Earlier, protesters barricaded some of the capital’s main thoroughfares with stones and burning tires.

It was the first time in months of protests against the October coup that internet and phone services had been cut. After the military takeover, extended internet blackouts were imposed in an apparent effort to hamper the protest movement.

Staff at Sudan’s two private sector telecoms companies, speaking on condition of anonymity, said authorities had ordered them to shut down the internet once again on Thursday.

Bridges shut

Phone calls within Sudan were also cut and security forces closed bridges over the Nile linking Khartoum, Omdurman and Bahri – another step typically taken on big protest days to limit the movement of marchers.

In recent days there have been daily neighborhood protests in the build-up to Thursday’s rallies.

On Wednesday, medics aligned with the protest movement said security forces shot dead a child during protests in Bahri. Thursday’s four deaths, all in Omdurman, brought the number of protesters killed since the coup to 107.

There was no immediate comment from Sudanese authorities.

The United Nations envoy in Sudan, Volker Perthes, called this week on authorities to abide by a pledge to protect the right of peaceful assembly. “Violence against protesters will not be tolerated,” he said.

Military leaders said they dissolved the government in October because of political paralysis. As a result, however, international financial support agreed with the transitional government was frozen and an economic crisis has deepened.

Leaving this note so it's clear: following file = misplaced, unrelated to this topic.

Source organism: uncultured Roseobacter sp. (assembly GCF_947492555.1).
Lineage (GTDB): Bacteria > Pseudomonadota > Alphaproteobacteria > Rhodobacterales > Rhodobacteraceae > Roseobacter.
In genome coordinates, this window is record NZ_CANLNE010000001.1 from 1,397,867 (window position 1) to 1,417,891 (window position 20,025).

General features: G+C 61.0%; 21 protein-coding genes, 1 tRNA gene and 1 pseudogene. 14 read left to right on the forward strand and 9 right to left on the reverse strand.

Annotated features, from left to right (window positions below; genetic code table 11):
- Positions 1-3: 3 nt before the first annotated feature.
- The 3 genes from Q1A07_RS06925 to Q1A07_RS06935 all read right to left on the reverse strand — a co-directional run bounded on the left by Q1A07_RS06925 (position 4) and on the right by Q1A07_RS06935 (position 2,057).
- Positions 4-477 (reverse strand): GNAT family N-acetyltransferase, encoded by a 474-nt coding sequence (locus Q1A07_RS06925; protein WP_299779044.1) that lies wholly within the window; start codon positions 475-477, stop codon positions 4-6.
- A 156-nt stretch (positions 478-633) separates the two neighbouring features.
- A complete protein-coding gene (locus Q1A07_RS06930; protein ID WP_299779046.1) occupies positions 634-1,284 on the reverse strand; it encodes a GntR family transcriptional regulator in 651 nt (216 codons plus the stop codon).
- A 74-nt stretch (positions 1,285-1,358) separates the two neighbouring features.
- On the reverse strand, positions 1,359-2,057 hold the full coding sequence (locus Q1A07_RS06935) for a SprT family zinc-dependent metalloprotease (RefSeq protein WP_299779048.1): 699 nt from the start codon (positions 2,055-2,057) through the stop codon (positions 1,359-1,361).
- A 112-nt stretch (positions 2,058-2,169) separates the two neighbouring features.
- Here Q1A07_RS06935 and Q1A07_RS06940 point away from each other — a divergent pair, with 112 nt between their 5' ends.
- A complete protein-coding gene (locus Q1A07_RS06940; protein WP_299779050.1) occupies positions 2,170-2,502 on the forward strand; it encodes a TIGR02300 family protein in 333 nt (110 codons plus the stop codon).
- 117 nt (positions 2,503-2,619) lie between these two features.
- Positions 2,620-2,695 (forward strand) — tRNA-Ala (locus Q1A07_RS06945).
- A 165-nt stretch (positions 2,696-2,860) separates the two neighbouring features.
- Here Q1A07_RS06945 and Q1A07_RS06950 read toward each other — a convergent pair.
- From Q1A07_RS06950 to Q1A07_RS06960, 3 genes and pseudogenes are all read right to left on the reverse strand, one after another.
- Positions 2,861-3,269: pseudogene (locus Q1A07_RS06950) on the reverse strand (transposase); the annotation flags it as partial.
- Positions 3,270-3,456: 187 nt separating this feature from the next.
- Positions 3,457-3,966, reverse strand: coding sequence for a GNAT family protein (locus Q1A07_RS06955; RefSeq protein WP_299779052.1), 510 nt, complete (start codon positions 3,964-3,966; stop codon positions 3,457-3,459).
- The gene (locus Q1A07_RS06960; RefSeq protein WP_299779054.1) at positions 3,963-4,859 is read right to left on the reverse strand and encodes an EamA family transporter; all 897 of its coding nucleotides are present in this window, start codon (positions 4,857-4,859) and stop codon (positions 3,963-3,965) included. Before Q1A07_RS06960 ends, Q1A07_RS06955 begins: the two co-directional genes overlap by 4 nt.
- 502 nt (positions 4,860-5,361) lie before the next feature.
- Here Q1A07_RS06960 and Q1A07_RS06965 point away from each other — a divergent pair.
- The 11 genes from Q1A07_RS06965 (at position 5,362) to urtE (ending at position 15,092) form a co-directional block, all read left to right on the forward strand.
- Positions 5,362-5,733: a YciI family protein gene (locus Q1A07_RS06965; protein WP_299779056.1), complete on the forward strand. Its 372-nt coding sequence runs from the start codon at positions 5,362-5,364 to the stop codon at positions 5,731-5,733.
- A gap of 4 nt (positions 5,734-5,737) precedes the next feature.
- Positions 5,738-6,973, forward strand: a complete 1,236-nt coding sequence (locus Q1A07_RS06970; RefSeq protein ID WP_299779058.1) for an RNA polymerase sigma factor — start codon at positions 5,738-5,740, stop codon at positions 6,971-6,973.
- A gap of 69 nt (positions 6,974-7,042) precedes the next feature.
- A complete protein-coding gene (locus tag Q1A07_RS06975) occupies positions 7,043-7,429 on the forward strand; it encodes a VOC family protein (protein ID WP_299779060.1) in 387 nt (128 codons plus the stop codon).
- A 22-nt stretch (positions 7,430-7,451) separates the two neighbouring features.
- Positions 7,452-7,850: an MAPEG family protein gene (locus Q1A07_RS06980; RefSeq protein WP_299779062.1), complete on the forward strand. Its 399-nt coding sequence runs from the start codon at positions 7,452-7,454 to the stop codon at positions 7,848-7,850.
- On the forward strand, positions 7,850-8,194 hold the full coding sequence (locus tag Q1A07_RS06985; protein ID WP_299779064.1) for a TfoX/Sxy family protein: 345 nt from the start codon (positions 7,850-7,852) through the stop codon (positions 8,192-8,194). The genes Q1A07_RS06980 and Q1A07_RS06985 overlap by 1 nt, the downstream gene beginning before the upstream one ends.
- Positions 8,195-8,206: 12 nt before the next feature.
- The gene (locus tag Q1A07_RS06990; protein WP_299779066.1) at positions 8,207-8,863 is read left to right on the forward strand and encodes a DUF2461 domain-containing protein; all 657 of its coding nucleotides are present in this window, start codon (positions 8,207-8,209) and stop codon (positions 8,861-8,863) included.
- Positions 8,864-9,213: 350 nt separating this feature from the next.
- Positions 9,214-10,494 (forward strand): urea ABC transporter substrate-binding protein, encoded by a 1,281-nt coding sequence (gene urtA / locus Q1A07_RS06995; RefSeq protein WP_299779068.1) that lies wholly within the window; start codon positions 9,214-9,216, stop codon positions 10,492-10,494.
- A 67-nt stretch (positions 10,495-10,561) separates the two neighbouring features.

Burhan said on Wednesday the armed forces were looking forward to the day when an elected government could take over, but this could only be done through consensus or elections, not protests.

Mediation efforts led by the United Nations and the African

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UN: Almost 16 million people in Ukraine need humanitarian aid

As Russia presses on with its invasion of Ukraine, some 16 million people inside the country need humanitarian aid, the UN humanitarian coordinator in Ukraine said Thursday.

“Almost 16 million people in Ukraine today need humanitarian assistance: water food, health services,” Osnat Lubrani told a press briefing.

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Six million Ukrainians have been forced to flee their homes for other parts of the country since the war started, though around 5 million have since returned, she said.

But “many know that they might be forced to flee again,” she added.

Over 5.3 million more Ukrainians have fled abroad, Lubrani said.

She said the UN tally of casualties since Russia invaded Ukraine on February 24 was likely much higher.

“The number we have of almost 5,000 civilians killed and more than 5,000 injured is just a fraction of the frightening reality,” she said.

She also said it was “extremely difficult if not… impossible” for humanitarian groups to access areas that are no longer under Kyiv’s control.

Lubrani called on Russia and Ukraine “to do more to protect the people of this country and to make our work possible.”